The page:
I was clicking around the inter-webs, checking prices on daily newspapers. I zeroed in on the Wall Street Journal. Later, I checked my Facebook feed. There it was...and still is.
|"You know what would look great with this copy of WSJ? Another copy of WSJ." --Facebook|
Through some sort of web browser/source code magicianry, Facebook saw my browsing history and plopped a Wall Street Journal ad in the number two spot on my feed. It's been there for about a month now. Here's the thing, if Facebook or Chrome or whoever does these things is smart enough to see I'm interested in the Wall Street Journal, how did they miss the fact that I actually subscribed?!! And, subsequently, why do they think I'd be interested in two subscriptions?
Here's an even more egregious example of this sort of consumer profiling. I've long been an Amazon Prime member. Love the online retailer. Last month, I ordered a car seat for $150. Like clockwork, Amazon had it on my doorstep in two days.
Why, I ask, can such an ingenious company fail to understand that a $150 car seat is not something people need five of? Yet, it never fails. You buy something on Amazon, and, surprise, here are five more suggestions of the exact type of product you just bought. What?!! I don't need another $100 messenger bag. I chose the one I wanted and ordered it. So, stop suggesting I buy the ones I passed up in the process.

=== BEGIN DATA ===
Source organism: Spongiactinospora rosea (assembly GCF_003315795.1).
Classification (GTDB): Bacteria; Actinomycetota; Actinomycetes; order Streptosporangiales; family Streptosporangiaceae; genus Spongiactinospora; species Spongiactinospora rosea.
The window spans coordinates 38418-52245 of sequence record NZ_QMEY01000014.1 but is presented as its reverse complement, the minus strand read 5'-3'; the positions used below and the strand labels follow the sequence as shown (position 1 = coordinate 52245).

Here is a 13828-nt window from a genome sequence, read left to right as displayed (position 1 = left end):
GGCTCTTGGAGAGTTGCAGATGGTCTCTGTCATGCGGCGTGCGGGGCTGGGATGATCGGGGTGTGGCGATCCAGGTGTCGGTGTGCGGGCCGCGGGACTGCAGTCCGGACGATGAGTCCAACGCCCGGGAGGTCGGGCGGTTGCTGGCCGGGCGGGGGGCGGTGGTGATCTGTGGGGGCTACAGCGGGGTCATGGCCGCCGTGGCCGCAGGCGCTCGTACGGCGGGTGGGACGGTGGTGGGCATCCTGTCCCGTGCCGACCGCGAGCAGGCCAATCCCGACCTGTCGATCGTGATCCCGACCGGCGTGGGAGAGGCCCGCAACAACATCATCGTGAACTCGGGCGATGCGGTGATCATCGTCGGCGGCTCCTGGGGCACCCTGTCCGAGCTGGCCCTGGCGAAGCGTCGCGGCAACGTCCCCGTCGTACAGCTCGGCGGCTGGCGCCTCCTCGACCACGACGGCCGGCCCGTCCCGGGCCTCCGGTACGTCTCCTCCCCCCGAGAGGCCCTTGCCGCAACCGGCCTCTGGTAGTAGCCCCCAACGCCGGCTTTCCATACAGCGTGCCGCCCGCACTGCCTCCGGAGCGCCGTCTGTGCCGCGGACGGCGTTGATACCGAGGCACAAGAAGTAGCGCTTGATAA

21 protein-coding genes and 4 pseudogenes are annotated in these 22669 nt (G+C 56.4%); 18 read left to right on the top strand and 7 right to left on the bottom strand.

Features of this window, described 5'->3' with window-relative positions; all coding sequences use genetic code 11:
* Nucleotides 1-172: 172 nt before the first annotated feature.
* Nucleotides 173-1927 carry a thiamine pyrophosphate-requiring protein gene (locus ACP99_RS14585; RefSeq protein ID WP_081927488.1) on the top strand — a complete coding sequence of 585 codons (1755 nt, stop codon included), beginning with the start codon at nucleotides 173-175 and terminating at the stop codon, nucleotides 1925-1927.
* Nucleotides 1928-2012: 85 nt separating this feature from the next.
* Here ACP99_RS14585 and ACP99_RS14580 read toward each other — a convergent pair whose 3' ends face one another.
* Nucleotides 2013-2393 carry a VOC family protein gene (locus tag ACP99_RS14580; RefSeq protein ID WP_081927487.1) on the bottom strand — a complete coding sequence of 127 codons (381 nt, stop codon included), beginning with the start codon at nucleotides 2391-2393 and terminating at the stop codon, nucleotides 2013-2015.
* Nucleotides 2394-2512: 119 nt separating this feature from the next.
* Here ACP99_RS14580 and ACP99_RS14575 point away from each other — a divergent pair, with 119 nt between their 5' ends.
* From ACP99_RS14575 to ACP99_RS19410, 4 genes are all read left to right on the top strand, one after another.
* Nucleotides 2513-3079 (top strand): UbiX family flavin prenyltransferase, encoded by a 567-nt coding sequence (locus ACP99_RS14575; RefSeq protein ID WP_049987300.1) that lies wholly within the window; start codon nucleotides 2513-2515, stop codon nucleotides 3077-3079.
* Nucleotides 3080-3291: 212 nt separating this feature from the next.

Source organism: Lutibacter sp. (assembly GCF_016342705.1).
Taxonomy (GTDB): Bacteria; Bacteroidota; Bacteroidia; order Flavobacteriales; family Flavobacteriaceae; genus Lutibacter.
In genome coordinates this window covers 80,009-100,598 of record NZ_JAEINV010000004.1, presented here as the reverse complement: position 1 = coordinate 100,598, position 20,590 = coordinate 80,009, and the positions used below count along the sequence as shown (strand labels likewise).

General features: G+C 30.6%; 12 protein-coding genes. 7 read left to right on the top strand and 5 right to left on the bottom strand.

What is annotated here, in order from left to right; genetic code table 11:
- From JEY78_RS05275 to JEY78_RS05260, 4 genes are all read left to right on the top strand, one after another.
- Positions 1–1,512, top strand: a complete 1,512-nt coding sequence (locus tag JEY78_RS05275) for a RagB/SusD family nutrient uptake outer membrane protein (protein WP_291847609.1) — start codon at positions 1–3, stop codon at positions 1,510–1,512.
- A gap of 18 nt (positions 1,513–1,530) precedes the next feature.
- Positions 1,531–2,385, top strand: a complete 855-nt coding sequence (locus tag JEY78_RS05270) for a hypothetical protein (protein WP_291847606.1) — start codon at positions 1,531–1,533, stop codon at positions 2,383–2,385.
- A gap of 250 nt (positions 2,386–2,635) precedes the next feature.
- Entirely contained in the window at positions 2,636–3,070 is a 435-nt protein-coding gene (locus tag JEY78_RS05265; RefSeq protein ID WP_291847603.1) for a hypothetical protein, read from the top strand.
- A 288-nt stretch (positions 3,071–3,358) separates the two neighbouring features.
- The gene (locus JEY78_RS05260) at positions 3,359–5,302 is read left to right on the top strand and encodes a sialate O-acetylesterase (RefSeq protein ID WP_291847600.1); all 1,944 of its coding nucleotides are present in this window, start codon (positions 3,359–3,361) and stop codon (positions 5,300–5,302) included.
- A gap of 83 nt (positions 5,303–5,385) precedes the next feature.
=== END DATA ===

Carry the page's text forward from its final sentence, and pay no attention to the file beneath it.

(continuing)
To their credit, Amazon's system is much better with book suggestions. And, they have learned that I own an Xbox One, not a Playstation 4. But still, why is predictive advertising so bad?
The Wall Street Journal is owned by News Corp -- one of the largest publishing giants in the world. So, why is Facebook tossing the same News Corp product in my face day after day? Why not suggest Barron's or a recent book from Harper Collins? Or, here's an idea, why not suggest the New York Times or the Washington Post? (FYI: the Washington Post is owned by Amazon's CEO -- Jeff Bezos.) Different companies, sure, but still, I'm more likely to subscribe to one of those instead of double subscribing to WSJ.
Perhaps one of my more tech-inclined blogging cohorts can explain the mysticism that generates these sub-par advertisements. I just know that Don Draper wouldn't approve of this crap.